Ambulance officers and Fire Service personnel have been criticised for the delay in properly treating a 35-year-old man as he lay dying of a heart attack at Wellington airport.
Up to 25 airport staff also failed Trevor William Morris, including several who witnessed his initial collapse but made no efforts to help save his life, coroner Gary Evans said in findings released yesterday.
"The attempted resuscitation of Trevor Morris fell well short of effective practice.
"There is little doubt that Mr Morris was not given the best possible chance of surviving his cardiac arrest due to delay in effective CPR and defibrillation."
Mr Morris' death on August 17, 2009, has prompted recommendations for all New Zealand airports, including supplying extra public access to defibrillators and providing CPR training for staff.
"Given four airport staff members were on the scene prior to the arrival of fire staff, CPR should have been commenced immediately, pending the arrival of fire staff with an AED (automated external defibrillator) machine," the coroner said.
Airport personnel also allowed passengers, including children, to walk "within touching distance" past Mr Morris, a fleet service manager from Carterton, as attempts were made to revive him.
The report recommends crowd control training for all airport staff and making screens available to protect such scenes.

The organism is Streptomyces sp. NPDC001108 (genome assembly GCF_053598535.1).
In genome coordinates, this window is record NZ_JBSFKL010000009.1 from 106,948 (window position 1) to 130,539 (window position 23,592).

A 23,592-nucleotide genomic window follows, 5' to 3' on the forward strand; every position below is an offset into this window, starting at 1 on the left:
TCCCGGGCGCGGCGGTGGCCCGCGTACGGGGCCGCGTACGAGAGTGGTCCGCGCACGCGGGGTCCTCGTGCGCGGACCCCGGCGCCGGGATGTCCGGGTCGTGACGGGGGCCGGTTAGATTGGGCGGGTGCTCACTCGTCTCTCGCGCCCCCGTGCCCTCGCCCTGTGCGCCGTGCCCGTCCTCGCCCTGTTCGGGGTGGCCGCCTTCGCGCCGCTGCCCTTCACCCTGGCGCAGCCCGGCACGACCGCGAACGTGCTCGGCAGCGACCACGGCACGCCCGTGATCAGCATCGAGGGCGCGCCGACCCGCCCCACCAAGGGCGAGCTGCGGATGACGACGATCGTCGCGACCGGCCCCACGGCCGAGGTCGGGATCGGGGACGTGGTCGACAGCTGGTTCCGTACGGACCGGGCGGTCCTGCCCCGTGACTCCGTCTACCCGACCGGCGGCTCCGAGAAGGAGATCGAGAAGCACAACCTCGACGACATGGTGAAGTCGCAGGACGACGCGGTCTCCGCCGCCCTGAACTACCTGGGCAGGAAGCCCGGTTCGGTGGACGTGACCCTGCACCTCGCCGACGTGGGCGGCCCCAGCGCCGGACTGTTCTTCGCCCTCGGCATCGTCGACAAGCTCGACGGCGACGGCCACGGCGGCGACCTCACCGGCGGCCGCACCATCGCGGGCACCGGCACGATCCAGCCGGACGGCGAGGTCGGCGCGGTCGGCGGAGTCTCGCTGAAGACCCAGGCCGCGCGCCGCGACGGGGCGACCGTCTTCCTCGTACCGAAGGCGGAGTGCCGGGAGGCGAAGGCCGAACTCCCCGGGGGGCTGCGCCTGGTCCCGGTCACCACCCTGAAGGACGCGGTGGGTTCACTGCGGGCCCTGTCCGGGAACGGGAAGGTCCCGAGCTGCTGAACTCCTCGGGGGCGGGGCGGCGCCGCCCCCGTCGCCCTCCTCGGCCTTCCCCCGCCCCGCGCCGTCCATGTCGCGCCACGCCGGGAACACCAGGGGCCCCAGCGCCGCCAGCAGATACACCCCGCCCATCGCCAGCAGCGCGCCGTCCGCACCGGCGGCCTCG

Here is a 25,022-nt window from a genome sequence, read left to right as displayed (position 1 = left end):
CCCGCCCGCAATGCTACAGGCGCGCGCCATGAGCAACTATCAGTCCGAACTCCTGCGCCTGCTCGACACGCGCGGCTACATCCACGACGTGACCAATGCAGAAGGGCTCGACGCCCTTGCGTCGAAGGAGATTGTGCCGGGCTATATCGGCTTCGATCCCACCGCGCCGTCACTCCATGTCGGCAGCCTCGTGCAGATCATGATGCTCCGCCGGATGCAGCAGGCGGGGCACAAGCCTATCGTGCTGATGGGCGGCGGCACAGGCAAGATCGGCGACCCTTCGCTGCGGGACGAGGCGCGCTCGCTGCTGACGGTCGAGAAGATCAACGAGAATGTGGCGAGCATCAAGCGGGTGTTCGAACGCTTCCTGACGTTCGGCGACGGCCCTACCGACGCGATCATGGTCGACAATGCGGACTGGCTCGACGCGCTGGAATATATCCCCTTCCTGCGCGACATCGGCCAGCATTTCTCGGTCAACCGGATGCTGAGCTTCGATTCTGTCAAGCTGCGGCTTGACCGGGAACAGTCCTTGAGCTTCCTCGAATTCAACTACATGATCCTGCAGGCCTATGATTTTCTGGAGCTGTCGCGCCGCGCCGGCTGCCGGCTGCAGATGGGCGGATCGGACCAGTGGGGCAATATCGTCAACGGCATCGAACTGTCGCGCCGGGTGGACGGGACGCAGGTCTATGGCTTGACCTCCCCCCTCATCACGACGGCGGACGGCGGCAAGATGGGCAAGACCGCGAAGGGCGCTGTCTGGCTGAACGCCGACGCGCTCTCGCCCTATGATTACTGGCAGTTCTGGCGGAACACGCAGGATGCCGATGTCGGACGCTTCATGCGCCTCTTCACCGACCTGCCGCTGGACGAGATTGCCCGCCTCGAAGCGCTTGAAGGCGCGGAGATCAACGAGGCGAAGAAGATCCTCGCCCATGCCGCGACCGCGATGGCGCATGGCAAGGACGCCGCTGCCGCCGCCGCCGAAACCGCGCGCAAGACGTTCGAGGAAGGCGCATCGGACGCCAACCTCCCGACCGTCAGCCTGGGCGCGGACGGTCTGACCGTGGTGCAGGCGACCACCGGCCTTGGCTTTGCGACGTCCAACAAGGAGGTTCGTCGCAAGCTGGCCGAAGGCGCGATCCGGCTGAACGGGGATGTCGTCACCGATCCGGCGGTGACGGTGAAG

A spokesman for Wellington Airport said all the coroner's recommendations had been implemented.
The acting chief executive of Wellington Free Ambulance, Andy Long, said the service "deeply regrets the tragic death" of Mr Morris.
"The way we handled this incident was not satisfactory and we deeply regret the resulting tragedy and the impact on Mr Morris and his family," Mr Long said.
There was an 11-minute delay for the ambulance to reach the scene, the coroner found.
As well as failing to continue CPR and effectively provide defibrillation, "there were too many attempts at intubation which interrupted the chest compressions", the report said.
"There was poor co-ordination of the resuscitation and no one clear team leader."
Mr Long said Mr Morris' death had prompted training of paramedics to be "reviewed and strengthened" to "ensure the events that led to this outcome are not repeated".
Data from each cardiac arrest attended by paramedics is analysed down to the timing of each chest compression and feedback is provided to improve their performance.
Airport Fire Service staff must complete an eight-hour "refresher course", including changes to CPR procedures, each year. They are also trained to use defibrillators and practise realistic scenarios.
CCTV footage of Mr Morris' collapse and treatment at the airport was used by Fire Service staff to learn how to "better understand patient treatment, leadership and scene control".
Airport Fire Service manager John Barnden said it was "clearly identified that a number of things could or should have been better dealt with at the time of Mr Morris' treatment".
Mr Evans said the changes and improvements made by the airport were to be commended.
Mr Morris was pronounced dead at Wellington Hospital after 32 minutes were spent trying to revive him in the airport.
Mr Morris' partner Linda Sage said it was "very traumatic" to relive the incident with the release of the coroner's findings and she "certainly" hoped lessons had been learned from the shortcomings in Mr Morris' treatment.